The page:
HOUSTON – Advertised as “tomorrow’s newest, fastest, cheapest way to travel,” the first commercial operating monorail in the United States made its grand debut in Houston in February 1956.
The monorail prototype was built by Houston-based company Monorail, Inc., which conceived it as an answer to downtown Houston’s burgeoning traffic woes. Its name, “Trailblazer” was chosen as a result of a contest. The company installed a 970-foot test track for the Trailblazer monorail near the old Arrowhead Park.
Trailblazer’s exhibition received national and international media attention. Famous Western star Roy Rogers and his wife Dale Evans were among the first guests invited to ride the monorail.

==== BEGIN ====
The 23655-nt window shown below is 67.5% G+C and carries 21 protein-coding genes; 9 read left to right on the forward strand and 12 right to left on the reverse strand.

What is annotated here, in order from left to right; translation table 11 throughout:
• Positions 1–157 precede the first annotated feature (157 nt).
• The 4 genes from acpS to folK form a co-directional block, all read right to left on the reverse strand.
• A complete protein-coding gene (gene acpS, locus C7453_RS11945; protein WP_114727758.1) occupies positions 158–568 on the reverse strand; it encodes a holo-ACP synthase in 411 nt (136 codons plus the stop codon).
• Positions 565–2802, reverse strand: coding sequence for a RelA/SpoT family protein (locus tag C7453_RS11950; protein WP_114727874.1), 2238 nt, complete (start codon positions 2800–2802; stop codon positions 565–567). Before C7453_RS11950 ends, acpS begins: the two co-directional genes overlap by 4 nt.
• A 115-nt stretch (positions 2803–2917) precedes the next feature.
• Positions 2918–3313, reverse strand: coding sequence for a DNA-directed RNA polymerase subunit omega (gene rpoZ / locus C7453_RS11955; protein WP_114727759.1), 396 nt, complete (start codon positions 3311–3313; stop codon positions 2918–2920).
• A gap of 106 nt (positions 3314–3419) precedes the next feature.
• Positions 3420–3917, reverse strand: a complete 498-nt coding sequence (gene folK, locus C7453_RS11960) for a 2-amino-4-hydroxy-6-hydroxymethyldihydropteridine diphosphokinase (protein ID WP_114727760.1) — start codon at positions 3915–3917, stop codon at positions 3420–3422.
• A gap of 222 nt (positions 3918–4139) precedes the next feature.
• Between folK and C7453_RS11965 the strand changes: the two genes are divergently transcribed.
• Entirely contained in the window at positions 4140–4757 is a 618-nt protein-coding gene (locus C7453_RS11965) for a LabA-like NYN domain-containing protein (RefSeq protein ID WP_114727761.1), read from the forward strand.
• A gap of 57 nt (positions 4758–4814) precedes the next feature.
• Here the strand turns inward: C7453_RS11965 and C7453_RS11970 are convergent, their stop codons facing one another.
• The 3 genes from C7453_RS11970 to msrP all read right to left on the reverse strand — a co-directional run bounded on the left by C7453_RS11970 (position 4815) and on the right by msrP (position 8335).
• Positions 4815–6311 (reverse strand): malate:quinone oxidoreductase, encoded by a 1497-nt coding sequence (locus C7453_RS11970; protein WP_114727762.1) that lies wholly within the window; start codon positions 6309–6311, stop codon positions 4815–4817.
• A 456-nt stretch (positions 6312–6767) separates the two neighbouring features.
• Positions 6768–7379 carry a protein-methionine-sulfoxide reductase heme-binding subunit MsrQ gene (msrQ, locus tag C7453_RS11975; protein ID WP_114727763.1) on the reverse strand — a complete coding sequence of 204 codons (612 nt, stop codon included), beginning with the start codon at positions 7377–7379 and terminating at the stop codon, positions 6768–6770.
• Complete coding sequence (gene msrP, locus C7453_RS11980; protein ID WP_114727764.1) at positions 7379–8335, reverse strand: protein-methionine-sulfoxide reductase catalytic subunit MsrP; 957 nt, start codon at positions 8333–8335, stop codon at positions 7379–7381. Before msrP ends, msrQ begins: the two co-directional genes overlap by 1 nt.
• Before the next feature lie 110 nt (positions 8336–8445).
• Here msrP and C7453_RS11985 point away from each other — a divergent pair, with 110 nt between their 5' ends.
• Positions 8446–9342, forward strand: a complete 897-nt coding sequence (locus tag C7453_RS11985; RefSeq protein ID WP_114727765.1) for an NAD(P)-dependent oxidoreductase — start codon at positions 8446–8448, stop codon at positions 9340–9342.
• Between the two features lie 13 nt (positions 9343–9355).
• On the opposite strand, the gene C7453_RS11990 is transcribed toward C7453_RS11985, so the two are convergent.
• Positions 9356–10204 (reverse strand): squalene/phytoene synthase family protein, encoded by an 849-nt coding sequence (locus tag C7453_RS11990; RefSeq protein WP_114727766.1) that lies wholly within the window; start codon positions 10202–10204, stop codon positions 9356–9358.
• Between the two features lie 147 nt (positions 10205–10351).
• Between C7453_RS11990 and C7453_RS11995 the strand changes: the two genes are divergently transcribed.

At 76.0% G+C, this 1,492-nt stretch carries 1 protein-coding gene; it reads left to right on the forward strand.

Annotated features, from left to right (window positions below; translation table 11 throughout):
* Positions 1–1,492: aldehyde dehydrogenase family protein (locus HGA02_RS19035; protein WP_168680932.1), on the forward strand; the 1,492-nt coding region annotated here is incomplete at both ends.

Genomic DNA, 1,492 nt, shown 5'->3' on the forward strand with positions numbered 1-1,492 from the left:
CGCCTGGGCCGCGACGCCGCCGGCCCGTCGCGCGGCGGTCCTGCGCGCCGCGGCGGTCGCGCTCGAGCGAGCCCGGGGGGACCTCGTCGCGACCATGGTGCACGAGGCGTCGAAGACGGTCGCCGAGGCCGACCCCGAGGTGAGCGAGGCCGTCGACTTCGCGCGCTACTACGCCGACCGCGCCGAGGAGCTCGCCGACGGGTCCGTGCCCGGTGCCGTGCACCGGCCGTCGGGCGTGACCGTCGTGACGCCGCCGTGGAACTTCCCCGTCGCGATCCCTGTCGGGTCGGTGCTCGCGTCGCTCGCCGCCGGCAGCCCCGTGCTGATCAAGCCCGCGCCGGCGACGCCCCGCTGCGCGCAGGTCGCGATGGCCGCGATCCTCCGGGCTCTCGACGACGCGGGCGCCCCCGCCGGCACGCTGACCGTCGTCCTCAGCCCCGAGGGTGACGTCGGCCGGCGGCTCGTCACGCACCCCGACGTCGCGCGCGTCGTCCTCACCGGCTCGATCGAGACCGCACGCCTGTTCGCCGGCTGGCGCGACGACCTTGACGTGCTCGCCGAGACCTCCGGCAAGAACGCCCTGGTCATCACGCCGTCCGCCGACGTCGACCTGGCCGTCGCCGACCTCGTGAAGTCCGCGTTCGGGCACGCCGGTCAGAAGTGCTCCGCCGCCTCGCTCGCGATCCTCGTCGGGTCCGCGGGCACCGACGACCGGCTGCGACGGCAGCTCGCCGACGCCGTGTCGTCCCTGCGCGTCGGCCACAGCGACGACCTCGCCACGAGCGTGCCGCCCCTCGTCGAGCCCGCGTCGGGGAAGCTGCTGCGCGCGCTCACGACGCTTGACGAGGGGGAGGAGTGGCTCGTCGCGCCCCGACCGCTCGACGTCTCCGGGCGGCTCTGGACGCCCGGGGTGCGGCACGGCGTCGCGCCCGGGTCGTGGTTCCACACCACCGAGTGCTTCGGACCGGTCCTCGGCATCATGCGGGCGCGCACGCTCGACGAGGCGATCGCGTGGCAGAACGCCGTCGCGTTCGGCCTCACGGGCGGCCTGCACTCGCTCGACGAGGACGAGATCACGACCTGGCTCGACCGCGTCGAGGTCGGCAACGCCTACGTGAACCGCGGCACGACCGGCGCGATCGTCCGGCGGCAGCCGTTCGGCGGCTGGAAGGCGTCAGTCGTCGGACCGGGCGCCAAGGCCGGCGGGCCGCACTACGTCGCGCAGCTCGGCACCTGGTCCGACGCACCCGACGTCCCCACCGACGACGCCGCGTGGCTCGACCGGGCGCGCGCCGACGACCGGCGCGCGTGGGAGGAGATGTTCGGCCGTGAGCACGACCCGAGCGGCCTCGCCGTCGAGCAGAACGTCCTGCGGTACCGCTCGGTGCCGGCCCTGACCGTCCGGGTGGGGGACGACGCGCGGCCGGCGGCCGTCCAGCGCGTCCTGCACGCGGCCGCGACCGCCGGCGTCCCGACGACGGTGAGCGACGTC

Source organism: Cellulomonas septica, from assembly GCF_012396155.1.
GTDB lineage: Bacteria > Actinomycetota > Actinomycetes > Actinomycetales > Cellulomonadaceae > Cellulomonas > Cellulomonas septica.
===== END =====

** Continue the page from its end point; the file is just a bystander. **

After eight months in Houston, the monorail was dismantled and reassembled at the Texas State Fair in Dallas, where it ran from 1956 to 1964. The monorail was one of the most popular attractions at the fair and charged 25 cents for a ride around the 1,700-foot track.
Though Monorail, Inc. President Murel Goodell hoped that the novelty would spark public interest in a monorail system, the concept never gained traction and by 1964 the Trailblazer prototype had been consigned to a salvage yard.
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Sources: Goodell Monorail Museum, William Dylan Powell’s book “Lost Houston”